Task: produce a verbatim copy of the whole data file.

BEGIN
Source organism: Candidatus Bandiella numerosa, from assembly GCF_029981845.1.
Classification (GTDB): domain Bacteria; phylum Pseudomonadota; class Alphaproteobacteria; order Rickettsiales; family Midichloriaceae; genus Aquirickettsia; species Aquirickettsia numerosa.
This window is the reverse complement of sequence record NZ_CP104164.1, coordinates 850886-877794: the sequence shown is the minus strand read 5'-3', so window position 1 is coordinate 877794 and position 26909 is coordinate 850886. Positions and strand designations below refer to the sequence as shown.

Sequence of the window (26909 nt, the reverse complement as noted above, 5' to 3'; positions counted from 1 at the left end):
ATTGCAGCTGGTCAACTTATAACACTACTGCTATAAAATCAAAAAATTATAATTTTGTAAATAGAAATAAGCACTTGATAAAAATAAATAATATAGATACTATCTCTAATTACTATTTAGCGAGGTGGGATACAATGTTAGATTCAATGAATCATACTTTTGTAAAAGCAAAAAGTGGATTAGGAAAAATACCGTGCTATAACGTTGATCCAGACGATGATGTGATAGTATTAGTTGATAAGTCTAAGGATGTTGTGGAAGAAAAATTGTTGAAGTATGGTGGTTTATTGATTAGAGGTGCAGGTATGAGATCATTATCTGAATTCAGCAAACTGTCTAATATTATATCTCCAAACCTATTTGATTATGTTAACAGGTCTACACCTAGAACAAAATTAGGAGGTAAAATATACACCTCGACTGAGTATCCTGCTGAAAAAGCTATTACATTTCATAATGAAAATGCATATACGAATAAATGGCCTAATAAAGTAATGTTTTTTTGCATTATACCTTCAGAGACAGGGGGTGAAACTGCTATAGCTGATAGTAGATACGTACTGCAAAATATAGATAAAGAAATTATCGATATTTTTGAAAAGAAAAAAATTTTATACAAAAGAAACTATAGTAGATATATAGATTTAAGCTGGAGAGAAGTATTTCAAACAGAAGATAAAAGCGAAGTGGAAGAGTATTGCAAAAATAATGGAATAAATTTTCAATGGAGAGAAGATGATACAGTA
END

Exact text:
Source organism: Candidatus Bandiella numerosa, from assembly GCF_029981845.1.
Classification (GTDB): domain Bacteria; phylum Pseudomonadota; class Alphaproteobacteria; order Rickettsiales; family Midichloriaceae; genus Aquirickettsia; species Aquirickettsia numerosa.
This window is the reverse complement of sequence record NZ_CP104164.1, coordinates 850886-877794: the sequence shown is the minus strand read 5'-3', so window position 1 is coordinate 877794 and position 26909 is coordinate 850886. Positions and strand designations below refer to the sequence as shown.

Sequence of the window (26909 nt, the reverse complement as noted above, 5' to 3'; positions counted from 1 at the left end):
ATTGCAGCTGGTCAACTTATAACACTACTGCTATAAAATCAAAAAATTATAATTTTGTAAATAGAAATAAGCACTTGATAAAAATAAATAATATAGATACTATCTCTAATTACTATTTAGCGAGGTGGGATACAATGTTAGATTCAATGAATCATACTTTTGTAAAAGCAAAAAGTGGATTAGGAAAAATACCGTGCTATAACGTTGATCCAGACGATGATGTGATAGTATTAGTTGATAAGTCTAAGGATGTTGTGGAAGAAAAATTGTTGAAGTATGGTGGTTTATTGATTAGAGGTGCAGGTATGAGATCATTATCTGAATTCAGCAAACTGTCTAATATTATATCTCCAAACCTATTTGATTATGTTAACAGGTCTACACCTAGAACAAAATTAGGAGGTAAAATATACACCTCGACTGAGTATCCTGCTGAAAAAGCTATTACATTTCATAATGAAAATGCATATACGAATAAATGGCCTAATAAAGTAATGTTTTTTTGCATTATACCTTCAGAGACAGGGGGTGAAACTGCTATAGCTGATAGTAGATACGTACTGCAAAATATAGATAAAGAAATTATCGATATTTTTGAAAAGAAAAAAATTTTATACAAAAGAAACTATAGTAGATATATAGATTTAAGCTGGAGAGAAGTATTTCAAACAGAAGATAAAAGCGAAGTGGAAGAGTATTGCAAAAATAATGGAATAAATTTTCAATGGAGAGAAGATGATACAGTA